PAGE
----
DM: It’s the same anywhere. But because of the language and socialization barrier, it’s more difficult coming to China as an expat spouse than it is doing it in your own country.

And also, you will be a better spouse if your entire existence isn’t predicated on being their husband or their wife, but you have your own life, your own perspective on things, your own circle of friends. That is very important.

JM: I agree. It’s this idea of “Be your own person” and “Be grounded in yourself” rather than just identifying with your partner’s identity.

DM: That’s not healthy anywhere. I simply mention it here, because there are so many more boundaries. There’s a few sub-entries to that.

Try your best to learn the language. You should be able to communicate with people by yourself.

Try to get a knowledge of the city you’re living in. How to get around.

Let me see…

Try to build your own social network. That will enrich your life, but it will also enrich your partner’s life as well. That it’s not just “your friends are my friends, my friends are your friends”.

You need to find meaningful work for yourself. Like … don’t do some job if you hate it, just because you feel there is nothing else out there. That’s a bad idea in your own country, too. If you’re doing work that you hate, you won’t be happy. And if you’re not happy, that will inevitably bleed across the relationship.

Really, that’s standard relationship stuff. It’s not like relationships have different rules just because you’re in a foreign country together.

JM: No, but I would argue that it brings you closer for the good stuff, but also for the bad stuff, too. There’s more of a tendency to lean on what you know. And, especially when you arrive, what you know, is your partner.

DM: There’s something else I should probably mention. If things are temporarily not to your liking, because you’re getting settled in, or lack of opportunities, or what, what, what – you need to be very mindful about that.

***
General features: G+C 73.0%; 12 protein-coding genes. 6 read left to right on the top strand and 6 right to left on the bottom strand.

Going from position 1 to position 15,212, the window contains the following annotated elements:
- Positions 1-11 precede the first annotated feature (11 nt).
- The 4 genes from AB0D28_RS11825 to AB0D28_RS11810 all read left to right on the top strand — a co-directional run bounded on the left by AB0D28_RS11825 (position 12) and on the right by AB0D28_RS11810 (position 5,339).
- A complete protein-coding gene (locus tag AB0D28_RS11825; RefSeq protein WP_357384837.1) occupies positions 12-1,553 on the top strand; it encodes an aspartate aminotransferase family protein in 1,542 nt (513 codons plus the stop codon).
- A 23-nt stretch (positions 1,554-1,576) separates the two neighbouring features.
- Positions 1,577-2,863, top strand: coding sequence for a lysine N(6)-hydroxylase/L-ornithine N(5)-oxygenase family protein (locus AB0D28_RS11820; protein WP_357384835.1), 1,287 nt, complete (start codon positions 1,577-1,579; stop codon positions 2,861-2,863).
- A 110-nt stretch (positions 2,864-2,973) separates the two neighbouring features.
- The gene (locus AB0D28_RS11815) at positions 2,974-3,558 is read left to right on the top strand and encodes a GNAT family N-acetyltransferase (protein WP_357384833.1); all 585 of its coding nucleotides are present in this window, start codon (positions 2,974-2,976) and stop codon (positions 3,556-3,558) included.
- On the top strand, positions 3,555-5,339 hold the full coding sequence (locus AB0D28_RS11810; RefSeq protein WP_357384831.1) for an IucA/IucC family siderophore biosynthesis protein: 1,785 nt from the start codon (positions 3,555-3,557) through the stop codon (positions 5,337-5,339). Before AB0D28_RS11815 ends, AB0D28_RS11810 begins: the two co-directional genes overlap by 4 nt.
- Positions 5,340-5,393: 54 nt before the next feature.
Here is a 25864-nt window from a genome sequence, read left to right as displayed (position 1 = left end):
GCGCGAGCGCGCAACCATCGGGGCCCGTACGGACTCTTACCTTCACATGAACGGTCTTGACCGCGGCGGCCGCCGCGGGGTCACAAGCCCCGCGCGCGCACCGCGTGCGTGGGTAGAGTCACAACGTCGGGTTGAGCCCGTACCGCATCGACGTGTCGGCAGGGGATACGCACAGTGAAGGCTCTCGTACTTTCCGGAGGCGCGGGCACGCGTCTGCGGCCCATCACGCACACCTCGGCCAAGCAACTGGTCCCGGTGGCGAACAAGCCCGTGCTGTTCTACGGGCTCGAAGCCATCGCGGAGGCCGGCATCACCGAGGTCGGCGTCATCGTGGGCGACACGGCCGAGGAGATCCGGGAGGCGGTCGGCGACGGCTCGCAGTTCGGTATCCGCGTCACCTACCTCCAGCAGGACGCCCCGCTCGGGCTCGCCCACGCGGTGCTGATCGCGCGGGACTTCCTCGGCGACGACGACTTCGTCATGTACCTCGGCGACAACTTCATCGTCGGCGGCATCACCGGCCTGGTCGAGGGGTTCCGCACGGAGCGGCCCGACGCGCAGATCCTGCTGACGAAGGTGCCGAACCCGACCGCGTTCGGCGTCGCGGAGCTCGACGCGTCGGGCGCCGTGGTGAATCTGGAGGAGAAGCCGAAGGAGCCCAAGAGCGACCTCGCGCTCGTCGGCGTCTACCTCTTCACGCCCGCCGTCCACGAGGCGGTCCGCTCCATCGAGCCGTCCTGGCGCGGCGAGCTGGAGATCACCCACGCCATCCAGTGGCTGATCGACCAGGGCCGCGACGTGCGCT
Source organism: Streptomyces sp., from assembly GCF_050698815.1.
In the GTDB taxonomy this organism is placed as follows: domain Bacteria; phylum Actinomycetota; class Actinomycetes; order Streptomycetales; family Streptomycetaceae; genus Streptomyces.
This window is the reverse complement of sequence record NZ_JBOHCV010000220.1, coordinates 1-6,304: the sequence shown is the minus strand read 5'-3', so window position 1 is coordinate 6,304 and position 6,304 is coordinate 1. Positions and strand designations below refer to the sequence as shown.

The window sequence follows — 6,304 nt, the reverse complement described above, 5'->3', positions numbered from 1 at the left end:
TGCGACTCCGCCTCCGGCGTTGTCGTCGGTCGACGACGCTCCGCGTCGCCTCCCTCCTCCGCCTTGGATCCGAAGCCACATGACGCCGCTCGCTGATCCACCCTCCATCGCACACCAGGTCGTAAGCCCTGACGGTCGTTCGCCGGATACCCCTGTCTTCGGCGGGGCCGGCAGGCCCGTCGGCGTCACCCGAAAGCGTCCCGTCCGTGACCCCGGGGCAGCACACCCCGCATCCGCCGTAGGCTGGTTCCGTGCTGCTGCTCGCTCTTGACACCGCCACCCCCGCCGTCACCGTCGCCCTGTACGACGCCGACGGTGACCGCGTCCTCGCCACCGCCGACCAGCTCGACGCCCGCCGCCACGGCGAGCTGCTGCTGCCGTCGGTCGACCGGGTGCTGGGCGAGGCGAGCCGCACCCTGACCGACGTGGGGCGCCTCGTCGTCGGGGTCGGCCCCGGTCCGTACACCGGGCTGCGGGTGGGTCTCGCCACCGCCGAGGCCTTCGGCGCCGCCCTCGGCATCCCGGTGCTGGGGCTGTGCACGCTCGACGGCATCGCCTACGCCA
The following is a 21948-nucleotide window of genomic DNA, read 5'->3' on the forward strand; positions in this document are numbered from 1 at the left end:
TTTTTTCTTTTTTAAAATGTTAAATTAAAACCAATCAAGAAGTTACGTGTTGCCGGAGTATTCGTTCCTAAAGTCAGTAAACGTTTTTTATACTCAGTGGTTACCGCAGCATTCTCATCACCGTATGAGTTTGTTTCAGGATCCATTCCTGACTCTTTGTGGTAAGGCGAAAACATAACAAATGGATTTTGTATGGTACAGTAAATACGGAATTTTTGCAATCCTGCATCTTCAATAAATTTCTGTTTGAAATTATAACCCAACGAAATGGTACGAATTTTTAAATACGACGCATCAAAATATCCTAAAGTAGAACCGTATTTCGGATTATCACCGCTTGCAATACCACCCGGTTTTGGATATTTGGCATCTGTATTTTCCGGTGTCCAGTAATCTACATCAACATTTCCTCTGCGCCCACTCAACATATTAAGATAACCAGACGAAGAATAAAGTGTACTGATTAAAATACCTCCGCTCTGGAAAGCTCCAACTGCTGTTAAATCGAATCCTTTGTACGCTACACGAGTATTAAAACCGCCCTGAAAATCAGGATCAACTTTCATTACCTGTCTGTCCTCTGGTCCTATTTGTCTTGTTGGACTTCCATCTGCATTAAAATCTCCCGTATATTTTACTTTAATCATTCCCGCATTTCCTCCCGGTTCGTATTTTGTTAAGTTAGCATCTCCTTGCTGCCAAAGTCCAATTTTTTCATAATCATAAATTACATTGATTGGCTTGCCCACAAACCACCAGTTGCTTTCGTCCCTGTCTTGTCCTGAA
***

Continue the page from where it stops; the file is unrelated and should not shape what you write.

Like, because you’re having a hard time with a job that sucks, or getting ill, or whatever. You need to be very mindful that that doesn’t affect your socialization with your partner. That can happen, and it’s not fair, you know, for your partner. So, you need to have an outlet for that kind of thing.

JM: It goes back to what you said before: “How can I build my circle? How can I be my own person?” So I’m not dependent on somebody else for my happiness.

DM: Exactly. A marriage is a partnership, not a subordinate relationship. You need to have some kind of parity in your goals in life, and what you’re doing in your life, as well. A kind of common cause for your partnership. Let’s call it what it is: you’re allies. You’re allies in your life. Life itself is a struggle.

JM: I hear you. Especially in 2020.

Thank you so much for your time and patience with me on this interview!

DM: Thank you. It’s been fun.

As a coach serving relocating partners in China, I connect with many amazing spouses who find their place, purpose, and passion in the Middle Kingdom. If you are moving to China soon to follow your partner in their expat assignment and would like some support, contact me

-by sending me a LinkedIn message

-by connecting through the Facebook page @ChinaExpatSpouse

-by adding me on WeChat (julie_marx)